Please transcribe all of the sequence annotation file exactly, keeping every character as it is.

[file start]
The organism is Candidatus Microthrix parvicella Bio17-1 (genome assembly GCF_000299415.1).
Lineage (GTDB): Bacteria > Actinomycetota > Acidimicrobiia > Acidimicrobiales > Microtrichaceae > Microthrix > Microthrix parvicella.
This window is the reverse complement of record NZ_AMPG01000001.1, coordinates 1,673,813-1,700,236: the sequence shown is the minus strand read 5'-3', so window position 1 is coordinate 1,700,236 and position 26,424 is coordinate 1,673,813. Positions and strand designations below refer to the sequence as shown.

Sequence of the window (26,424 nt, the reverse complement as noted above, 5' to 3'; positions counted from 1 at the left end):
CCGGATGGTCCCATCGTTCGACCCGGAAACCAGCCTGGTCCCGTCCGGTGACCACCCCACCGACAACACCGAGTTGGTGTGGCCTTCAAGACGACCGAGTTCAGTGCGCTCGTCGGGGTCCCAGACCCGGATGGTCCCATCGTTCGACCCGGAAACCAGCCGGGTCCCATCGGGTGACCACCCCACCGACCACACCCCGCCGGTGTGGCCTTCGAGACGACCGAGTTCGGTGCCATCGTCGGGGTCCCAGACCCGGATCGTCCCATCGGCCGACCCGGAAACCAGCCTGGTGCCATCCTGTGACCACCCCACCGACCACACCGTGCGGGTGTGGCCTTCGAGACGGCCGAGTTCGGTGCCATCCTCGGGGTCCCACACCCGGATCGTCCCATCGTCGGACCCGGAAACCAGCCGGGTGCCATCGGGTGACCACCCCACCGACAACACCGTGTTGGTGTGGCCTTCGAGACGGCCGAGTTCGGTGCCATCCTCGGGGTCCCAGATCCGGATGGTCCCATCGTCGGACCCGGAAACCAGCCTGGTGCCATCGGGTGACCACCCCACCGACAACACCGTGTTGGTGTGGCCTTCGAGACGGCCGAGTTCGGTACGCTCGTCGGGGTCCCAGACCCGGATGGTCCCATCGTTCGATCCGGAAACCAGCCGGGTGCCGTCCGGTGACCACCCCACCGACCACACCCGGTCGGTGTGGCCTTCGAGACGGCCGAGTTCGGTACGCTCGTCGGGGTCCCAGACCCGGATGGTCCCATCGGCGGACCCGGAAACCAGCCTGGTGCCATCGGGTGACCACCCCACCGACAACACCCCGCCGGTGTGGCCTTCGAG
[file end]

The organism is Candidatus Microthrix parvicella Bio17-1 (genome assembly GCF_000299415.1).
Lineage (GTDB): Bacteria > Actinomycetota > Acidimicrobiia > Acidimicrobiales > Microtrichaceae > Microthrix > Microthrix parvicella.
This window is the reverse complement of record NZ_AMPG01000001.1, coordinates 1,673,813-1,700,236: the sequence shown is the minus strand read 5'-3', so window position 1 is coordinate 1,700,236 and position 26,424 is coordinate 1,673,813. Positions and strand designations below refer to the sequence as shown.

Sequence of the window (26,424 nt, the reverse complement as noted above, 5' to 3'; positions counted from 1 at the left end):
CCGGATGGTCCCATCGTTCGACCCGGAAACCAGCCTGGTCCCGTCCGGTGACCACCCCACCGACAACACCGAGTTGGTGTGGCCTTCAAGACGACCGAGTTCAGTGCGCTCGTCGGGGTCCCAGACCCGGATGGTCCCATCGTTCGACCCGGAAACCAGCCGGGTCCCATCGGGTGACCACCCCACCGACCACACCCCGCCGGTGTGGCCTTCGAGACGACCGAGTTCGGTGCCATCGTCGGGGTCCCAGACCCGGATCGTCCCATCGGCCGACCCGGAAACCAGCCTGGTGCCATCCTGTGACCACCCCACCGACCACACCGTGCGGGTGTGGCCTTCGAGACGGCCGAGTTCGGTGCCATCCTCGGGGTCCCACACCCGGATCGTCCCATCGTCGGACCCGGAAACCAGCCGGGTGCCATCGGGTGACCACCCCACCGACAACACCGTGTTGGTGTGGCCTTCGAGACGGCCGAGTTCGGTGCCATCCTCGGGGTCCCAGATCCGGATGGTCCCATCGTCGGACCCGGAAACCAGCCTGGTGCCATCGGGTGACCACCCCACCGACAACACCGTGTTGGTGTGGCCTTCGAGACGGCCGAGTTCGGTACGCTCGTCGGGGTCCCAGACCCGGATGGTCCCATCGTTCGATCCGGAAACCAGCCGGGTGCCGTCCGGTGACCACCCCACCGACCACACCCGGTCGGTGTGGCCTTCGAGACGGCCGAGTTCGGTACGCTCGTCGGGGTCCCAGACCCGGATGGTCCCATCGGCGGACCCGGAAACCAGCCTGGTGCCATCGGGTGACCACCCCACCGACAACACCCCGCCGGTGTGGCCTTCGAG